Introduction: Almost everyone would want to be able to say I have saved a life. But by becoming an organ donor, you can be able to say “I will save a life.” Organ donation is a selfless way to give back to others, and to be able to make a huge difference by giving another person a second chance at life. Unfortunately, the number of patients waiting for organs far exceeds the number of people who have registered to become organ donors. Patients are forced to wait months, even years for a match, and far too many die before they are provided with a suitable organ. There are many shames related to organ donation, but most of them are quite false, and in order to be well informed, you must know what organ donation is, how it works as well as how you can become an organ donor and what organs or tissues you can donate. Becoming an organ donor after death is not only an important decision for yourself, but it is also an important decision for the life that you may be able to save.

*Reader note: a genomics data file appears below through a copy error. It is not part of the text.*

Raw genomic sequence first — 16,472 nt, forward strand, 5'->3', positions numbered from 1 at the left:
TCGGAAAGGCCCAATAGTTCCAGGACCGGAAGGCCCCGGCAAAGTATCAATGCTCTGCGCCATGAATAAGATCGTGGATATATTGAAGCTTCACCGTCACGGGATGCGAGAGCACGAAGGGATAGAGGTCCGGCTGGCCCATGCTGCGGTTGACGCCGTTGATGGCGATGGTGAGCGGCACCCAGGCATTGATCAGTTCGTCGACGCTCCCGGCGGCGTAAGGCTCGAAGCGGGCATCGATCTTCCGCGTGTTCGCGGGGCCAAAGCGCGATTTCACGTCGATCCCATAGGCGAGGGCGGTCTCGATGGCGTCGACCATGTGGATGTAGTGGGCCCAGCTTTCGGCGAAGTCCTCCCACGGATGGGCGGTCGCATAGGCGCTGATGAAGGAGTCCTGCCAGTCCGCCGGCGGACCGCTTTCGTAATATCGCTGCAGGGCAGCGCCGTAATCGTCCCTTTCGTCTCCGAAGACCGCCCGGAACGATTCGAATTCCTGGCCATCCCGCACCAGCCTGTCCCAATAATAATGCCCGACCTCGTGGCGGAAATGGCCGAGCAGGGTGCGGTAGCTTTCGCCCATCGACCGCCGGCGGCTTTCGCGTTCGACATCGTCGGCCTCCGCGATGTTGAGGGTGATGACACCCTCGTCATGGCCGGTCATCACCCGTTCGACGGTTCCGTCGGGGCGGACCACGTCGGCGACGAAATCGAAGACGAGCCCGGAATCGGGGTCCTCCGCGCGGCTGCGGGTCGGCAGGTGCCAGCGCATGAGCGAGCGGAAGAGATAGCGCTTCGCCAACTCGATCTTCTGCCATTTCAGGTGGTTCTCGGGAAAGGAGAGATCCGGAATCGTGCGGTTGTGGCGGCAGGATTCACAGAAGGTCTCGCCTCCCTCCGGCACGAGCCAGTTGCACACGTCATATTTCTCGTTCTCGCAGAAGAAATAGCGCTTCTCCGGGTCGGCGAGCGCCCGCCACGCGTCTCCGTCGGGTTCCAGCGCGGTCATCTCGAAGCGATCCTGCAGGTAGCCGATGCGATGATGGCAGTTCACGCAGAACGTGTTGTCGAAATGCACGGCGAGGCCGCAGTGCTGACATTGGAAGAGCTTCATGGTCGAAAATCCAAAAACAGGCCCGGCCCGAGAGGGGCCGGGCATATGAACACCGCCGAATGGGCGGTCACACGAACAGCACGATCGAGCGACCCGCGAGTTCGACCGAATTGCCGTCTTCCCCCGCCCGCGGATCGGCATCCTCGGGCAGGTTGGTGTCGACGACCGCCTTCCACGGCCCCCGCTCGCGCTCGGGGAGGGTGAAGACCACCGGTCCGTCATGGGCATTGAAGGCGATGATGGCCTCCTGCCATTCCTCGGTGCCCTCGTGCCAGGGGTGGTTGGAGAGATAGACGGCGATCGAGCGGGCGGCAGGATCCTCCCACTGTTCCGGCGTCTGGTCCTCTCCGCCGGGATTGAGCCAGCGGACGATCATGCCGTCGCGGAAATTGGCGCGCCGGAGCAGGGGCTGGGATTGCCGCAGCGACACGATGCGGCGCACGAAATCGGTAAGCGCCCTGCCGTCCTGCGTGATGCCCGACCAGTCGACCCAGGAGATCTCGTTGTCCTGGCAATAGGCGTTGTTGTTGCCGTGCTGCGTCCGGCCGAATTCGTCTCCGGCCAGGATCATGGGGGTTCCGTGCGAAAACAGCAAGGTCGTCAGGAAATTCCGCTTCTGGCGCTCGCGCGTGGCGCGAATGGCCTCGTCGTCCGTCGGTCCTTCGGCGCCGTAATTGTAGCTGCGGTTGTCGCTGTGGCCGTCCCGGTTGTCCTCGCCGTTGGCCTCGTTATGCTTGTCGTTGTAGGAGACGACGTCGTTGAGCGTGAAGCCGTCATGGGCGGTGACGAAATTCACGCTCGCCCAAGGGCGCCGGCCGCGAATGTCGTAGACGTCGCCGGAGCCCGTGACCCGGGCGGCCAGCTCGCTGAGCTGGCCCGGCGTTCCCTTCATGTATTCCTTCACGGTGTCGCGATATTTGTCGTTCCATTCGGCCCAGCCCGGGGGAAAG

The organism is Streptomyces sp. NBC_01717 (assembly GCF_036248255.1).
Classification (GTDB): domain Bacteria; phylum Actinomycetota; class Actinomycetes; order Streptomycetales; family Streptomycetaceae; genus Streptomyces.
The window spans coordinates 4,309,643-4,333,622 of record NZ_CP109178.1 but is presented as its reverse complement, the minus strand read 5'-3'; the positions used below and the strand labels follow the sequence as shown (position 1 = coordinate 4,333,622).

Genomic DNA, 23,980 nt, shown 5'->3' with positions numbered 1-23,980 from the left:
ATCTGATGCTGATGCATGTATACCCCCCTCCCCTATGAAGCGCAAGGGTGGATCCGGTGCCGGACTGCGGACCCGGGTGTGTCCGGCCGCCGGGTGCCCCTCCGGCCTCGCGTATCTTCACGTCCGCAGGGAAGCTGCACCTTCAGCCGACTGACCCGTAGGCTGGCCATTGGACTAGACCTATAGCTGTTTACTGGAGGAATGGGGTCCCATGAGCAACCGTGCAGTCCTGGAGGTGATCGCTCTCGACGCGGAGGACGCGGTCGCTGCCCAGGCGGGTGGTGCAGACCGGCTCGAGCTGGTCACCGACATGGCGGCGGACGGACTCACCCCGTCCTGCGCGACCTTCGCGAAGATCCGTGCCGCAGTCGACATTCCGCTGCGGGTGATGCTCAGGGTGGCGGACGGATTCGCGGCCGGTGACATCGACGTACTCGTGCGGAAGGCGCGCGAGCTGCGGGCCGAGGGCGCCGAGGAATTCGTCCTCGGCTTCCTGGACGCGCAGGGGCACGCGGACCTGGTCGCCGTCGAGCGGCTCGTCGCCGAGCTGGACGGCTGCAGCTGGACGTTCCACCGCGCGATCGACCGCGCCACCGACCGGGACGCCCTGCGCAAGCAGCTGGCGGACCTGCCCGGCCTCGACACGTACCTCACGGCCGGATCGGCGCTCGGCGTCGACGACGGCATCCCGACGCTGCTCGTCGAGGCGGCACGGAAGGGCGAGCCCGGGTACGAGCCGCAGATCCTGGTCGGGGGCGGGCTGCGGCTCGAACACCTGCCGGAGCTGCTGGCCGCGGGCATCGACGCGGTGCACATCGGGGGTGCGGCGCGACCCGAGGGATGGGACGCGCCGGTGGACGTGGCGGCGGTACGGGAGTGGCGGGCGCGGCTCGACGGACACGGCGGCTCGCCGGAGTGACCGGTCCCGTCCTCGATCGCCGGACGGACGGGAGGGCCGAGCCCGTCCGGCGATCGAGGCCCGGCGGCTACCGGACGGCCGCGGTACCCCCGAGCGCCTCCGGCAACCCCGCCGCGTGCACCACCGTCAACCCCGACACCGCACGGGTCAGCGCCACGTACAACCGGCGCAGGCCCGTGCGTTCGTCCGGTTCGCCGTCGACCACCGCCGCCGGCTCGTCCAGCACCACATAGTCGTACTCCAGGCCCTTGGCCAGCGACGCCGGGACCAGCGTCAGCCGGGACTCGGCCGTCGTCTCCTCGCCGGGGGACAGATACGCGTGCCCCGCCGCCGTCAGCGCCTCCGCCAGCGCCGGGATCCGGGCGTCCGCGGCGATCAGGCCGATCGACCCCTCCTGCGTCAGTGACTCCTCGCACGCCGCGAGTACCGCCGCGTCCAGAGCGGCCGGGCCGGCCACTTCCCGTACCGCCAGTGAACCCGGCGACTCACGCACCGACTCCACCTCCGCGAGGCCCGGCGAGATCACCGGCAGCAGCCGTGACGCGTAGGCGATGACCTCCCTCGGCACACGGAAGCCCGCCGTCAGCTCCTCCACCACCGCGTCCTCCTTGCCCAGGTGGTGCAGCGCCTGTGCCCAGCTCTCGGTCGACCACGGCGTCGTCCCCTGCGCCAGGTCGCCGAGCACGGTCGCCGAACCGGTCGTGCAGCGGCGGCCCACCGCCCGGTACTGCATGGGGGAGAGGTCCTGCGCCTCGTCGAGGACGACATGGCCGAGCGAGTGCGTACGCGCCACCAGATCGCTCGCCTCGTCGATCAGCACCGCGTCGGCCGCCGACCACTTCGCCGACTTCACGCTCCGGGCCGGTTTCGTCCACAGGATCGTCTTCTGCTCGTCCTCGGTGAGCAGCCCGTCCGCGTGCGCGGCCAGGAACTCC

* Main Point 1- What organ donation is and how it works
1. Organ donation takes healthy organs and tissues from one person for replacement into another. Organs you can donate are, kidneys, heart, liver, pancreas, intestines, lungs, skin, bone, bone marrow, and cornea (the front part of the eye). [source: medlineplus.com] 2. Organ donations usually occur for patients with kidney failure, heart disease, lung disease, and failed of the liver. For patients who need a kidney or a liver, a living donor’s organs can be used, since we are already born with an extra kidney and the liver is a upside. However, if the patient needs a heart, lung, pancreas or cornea, the organ needs to come from a dead donor. [source: discoveryhealth.com] 3. A transplant is usually the last course of action in the treatment of a patient, but if the patient is willing and able, it can be a good option. If the patient agrees to an organ transplant, doctors put the patient’s name on a list by the...
Please join StudyMode to read the full document